With approximately 300 million speakers around the world, the Arabic language is one of the six official languages of the United Nations and the official language of 24 African countries – Algeria, Chad, Comoros, Djibouti, Egypt, Eritrea, Libya, Mauritania, Morocco, Sudan, Tunisia, and Tanzania. In Asia, it is spoken in Bahrain, Iraq, Israel, Jordan, Kuwait, Lebanon, Oman, Palestinian territories, Qatar, Saudi Arabia, Syria, and the United Arab Emirates.
Origin of the Arabic Language
Arabic is at least 1,500 years old and the history of its literature goes back 16 centuries ago. The oldest form of Arabic literature, which actually began in the Arabian Peninsula, is poetry. In the family tree of language, Arabic originated from the Afroasiatic family and is by far the most widely spoken Afroasiatic language. Comprising more or less 300 living languages and dialects and spoken by more than 350 million native speakers, the Afroasiatic language has six branches: Berber, Chadic, Cushitic, Egyptian, Omotic and Semitic.
Two Versions of the Arabic Language
Modern Arabic and Classical Arabic are the two versions of the 5th most common language in the world. Quran, which is the central religious text of Islam, uses the Classical Arabic version. Learning the language is considered as a requirement for Islam practitioners. (Islam is currently one of the fastest growing religions with a 1.6 billion population worldwide.) Language experts say that if you want to learn Arabic, you must learn it the classical way. The classical version is mostly used in written context (e.g. books, newspapers, and academic researches). On the other hand, Modern Arabic is used in the daily spoken contexts.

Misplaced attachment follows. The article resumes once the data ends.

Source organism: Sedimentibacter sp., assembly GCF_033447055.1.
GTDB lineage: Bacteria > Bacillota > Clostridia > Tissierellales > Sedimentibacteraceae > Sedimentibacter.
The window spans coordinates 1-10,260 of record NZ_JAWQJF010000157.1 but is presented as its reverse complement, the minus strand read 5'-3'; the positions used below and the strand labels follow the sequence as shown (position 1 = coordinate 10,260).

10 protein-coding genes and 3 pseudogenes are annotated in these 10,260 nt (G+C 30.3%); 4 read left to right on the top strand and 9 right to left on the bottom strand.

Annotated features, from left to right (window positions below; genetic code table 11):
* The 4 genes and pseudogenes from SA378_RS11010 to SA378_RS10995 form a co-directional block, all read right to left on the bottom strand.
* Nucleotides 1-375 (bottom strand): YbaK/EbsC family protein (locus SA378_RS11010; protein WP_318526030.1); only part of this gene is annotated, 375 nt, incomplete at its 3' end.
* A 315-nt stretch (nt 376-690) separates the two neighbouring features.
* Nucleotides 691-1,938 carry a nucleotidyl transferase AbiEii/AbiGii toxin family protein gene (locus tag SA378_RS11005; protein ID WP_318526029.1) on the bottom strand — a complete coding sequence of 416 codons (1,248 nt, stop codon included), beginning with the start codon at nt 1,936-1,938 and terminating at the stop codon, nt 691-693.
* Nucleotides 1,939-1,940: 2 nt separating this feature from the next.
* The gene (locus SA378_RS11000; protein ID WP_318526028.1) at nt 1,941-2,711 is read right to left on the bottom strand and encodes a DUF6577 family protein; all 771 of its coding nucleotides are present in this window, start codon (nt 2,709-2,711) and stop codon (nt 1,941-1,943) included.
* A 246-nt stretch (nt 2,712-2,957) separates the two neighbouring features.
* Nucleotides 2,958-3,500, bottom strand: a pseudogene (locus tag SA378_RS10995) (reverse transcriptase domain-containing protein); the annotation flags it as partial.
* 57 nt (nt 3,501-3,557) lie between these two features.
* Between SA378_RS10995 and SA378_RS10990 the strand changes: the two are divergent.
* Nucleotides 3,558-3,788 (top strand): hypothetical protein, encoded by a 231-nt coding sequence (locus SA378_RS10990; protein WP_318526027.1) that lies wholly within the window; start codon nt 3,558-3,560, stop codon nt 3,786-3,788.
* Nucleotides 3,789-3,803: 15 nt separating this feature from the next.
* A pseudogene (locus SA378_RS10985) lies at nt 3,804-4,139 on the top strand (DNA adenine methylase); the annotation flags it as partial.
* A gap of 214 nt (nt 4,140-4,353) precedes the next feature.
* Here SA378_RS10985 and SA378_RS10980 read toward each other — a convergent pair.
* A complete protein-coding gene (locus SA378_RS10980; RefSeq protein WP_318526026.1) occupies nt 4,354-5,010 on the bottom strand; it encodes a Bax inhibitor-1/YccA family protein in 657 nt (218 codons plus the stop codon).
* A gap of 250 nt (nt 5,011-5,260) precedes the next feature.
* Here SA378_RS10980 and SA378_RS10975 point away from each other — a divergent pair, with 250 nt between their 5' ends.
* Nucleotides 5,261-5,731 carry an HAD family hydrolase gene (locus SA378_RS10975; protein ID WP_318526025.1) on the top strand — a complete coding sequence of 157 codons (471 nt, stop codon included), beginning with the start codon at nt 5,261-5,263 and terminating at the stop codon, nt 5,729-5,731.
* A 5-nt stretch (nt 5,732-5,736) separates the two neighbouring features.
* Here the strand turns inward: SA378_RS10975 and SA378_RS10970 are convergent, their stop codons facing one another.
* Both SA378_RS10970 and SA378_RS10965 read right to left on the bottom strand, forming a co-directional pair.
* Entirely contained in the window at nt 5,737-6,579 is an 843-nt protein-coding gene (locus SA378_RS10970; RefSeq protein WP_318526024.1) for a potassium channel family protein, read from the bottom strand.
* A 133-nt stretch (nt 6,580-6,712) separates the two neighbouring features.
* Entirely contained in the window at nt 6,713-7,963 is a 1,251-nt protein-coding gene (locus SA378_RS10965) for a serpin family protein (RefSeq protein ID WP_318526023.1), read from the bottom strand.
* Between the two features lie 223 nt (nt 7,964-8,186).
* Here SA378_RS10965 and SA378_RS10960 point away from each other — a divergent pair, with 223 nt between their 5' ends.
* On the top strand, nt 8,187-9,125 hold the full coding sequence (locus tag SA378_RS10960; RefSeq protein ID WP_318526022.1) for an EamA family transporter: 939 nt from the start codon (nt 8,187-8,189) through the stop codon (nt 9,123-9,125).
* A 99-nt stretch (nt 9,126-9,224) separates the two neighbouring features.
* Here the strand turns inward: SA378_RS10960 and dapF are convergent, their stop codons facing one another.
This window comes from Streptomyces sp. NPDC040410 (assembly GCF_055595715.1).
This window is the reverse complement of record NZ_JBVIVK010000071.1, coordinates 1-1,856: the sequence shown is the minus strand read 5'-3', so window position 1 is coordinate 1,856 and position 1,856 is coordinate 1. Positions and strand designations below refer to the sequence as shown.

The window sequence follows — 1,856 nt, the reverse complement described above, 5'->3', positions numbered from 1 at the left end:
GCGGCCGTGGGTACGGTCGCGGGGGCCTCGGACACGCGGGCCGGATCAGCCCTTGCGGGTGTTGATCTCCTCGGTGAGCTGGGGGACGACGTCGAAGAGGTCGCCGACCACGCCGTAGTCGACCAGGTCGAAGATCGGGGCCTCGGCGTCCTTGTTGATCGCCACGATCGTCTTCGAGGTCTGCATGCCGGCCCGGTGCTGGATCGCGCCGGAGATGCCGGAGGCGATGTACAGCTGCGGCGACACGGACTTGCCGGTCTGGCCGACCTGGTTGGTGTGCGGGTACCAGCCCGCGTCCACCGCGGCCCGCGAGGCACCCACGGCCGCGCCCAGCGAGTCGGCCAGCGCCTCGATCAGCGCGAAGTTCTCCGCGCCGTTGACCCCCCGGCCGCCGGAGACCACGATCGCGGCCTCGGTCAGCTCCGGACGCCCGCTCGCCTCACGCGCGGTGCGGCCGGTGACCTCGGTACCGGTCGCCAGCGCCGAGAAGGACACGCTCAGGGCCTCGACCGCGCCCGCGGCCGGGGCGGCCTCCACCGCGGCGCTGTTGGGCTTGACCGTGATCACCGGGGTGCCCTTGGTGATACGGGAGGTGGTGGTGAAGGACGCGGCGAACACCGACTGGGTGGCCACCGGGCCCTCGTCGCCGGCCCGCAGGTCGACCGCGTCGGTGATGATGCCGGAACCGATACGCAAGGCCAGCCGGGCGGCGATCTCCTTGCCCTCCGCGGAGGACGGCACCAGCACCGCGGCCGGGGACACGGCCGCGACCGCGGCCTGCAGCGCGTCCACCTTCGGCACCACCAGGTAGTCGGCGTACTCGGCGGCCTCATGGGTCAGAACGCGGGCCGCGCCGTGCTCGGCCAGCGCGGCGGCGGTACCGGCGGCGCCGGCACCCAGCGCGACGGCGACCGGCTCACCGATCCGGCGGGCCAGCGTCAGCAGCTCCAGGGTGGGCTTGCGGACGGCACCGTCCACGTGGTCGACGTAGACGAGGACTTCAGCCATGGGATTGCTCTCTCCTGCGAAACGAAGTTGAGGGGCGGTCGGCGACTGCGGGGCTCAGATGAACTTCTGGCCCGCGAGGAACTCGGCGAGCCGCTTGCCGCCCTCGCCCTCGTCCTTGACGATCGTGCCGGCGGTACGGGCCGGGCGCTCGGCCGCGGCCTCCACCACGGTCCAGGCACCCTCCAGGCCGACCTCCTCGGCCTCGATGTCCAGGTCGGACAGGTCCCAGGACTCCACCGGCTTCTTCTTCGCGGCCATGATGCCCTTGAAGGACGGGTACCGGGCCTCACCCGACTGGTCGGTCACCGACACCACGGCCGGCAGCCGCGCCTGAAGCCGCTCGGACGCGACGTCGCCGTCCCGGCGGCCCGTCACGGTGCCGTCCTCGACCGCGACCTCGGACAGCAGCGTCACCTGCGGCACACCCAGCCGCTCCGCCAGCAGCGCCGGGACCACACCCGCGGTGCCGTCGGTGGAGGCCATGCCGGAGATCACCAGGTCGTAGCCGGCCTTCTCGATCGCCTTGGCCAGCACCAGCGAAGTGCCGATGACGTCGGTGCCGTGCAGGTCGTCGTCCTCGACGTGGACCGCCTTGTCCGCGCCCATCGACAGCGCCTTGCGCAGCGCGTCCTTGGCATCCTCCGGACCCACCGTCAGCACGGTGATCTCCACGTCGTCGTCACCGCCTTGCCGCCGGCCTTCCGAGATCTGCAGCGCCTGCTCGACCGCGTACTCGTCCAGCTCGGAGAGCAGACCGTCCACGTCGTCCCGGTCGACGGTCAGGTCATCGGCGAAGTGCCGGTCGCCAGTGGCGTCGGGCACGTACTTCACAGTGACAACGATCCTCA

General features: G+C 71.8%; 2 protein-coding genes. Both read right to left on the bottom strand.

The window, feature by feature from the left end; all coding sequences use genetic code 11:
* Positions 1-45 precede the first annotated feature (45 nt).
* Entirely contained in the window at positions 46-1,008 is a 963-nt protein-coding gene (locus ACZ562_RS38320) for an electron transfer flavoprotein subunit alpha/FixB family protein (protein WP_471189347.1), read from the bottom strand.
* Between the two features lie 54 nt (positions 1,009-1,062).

The Arabic Alphabet
Just like any other languages, the first step to learn the Arabic language is to be familiar with its alphabet. Unlike English, Arabic words are written in the cursive way from right to left. Arabic Alphabet has 28 letters; each Arabic letter consists of two parts: a shape and a number of dots. Basically, dots (which can only be above or below the shape) are used to differentiate a letter from another. If you added a single dot by mistake, you may give an Arabic word a completely different meaning.
A research in 2014 conducted by the Foreign Service Institute of the U.S. Department of State shows that Arabic is one of the most difficult languages to learn for native English speakers. They say that a person who wants to learn the language needs an average of 1.69 years or 88 weeks.
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